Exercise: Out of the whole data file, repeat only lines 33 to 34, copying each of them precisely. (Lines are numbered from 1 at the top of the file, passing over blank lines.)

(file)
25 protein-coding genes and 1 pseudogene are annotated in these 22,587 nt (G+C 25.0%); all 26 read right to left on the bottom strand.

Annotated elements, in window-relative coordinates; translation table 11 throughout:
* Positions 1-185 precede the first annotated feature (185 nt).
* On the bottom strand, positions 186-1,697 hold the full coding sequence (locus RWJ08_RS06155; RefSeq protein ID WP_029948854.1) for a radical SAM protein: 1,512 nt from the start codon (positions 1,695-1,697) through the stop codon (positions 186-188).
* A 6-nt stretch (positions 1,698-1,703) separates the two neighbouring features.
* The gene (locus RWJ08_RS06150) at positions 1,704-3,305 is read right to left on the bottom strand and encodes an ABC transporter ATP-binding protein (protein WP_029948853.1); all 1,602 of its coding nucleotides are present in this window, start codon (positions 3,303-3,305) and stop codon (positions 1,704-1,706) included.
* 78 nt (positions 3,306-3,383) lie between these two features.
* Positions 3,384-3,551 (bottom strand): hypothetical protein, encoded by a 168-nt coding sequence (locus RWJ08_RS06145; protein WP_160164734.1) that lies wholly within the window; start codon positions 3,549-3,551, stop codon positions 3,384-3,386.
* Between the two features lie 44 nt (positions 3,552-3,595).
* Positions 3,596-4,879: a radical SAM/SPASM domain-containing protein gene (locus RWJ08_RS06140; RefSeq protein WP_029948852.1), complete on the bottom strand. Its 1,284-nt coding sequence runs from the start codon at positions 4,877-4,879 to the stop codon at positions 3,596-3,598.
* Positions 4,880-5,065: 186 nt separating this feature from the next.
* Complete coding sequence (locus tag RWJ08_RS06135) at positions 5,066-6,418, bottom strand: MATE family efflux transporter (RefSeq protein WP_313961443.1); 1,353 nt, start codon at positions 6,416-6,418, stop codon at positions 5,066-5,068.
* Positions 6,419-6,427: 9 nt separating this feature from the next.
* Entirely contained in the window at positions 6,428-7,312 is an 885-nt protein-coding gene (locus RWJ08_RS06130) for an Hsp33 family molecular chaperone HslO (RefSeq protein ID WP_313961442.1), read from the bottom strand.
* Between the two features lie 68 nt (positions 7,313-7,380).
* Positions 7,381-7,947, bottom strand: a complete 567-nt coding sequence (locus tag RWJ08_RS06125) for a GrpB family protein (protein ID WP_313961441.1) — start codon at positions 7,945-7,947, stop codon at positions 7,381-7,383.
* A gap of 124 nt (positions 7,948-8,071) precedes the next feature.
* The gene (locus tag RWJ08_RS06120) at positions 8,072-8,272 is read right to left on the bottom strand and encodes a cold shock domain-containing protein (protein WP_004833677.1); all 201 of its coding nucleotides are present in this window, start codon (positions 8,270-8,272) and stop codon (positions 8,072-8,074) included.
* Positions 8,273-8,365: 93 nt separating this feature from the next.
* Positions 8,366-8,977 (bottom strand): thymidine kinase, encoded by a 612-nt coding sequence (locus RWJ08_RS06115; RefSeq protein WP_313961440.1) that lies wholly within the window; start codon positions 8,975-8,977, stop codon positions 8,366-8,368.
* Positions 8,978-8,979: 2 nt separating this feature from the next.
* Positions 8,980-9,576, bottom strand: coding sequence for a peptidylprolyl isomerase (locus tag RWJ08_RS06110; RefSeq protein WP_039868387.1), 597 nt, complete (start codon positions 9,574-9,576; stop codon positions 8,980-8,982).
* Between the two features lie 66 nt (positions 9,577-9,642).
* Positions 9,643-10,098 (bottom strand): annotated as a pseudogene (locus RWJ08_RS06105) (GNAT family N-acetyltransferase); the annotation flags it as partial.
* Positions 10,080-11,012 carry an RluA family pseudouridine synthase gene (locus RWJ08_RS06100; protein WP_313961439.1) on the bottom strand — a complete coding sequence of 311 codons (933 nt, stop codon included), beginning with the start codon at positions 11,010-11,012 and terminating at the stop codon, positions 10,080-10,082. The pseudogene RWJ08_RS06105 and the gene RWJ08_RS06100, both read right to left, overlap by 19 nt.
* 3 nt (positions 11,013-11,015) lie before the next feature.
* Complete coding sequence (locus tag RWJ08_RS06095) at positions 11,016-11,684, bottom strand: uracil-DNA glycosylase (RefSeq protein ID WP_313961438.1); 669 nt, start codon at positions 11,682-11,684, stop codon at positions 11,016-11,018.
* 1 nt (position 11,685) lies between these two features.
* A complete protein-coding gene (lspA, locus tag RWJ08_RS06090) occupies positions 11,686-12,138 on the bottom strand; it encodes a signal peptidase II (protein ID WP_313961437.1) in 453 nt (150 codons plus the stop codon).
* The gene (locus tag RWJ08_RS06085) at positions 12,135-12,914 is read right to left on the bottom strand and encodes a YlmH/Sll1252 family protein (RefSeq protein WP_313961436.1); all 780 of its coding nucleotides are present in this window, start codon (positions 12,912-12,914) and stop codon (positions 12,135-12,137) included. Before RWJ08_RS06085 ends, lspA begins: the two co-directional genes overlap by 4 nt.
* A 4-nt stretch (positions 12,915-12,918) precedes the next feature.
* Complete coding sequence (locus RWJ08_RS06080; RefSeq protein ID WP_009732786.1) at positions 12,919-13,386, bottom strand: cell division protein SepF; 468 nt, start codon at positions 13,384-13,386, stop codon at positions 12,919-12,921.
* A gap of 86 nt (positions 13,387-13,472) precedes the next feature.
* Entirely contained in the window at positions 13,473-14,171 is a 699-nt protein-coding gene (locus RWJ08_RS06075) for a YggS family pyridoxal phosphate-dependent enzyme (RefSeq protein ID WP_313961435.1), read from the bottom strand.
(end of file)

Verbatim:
* A gap of 86 nt (positions 13,387-13,472) precedes the next feature.
* Entirely contained in the window at positions 13,473-14,171 is a 699-nt protein-coding gene (locus RWJ08_RS06075) for a YggS family pyridoxal phosphate-dependent enzyme (RefSeq protein ID WP_313961435.1), read from the bottom strand.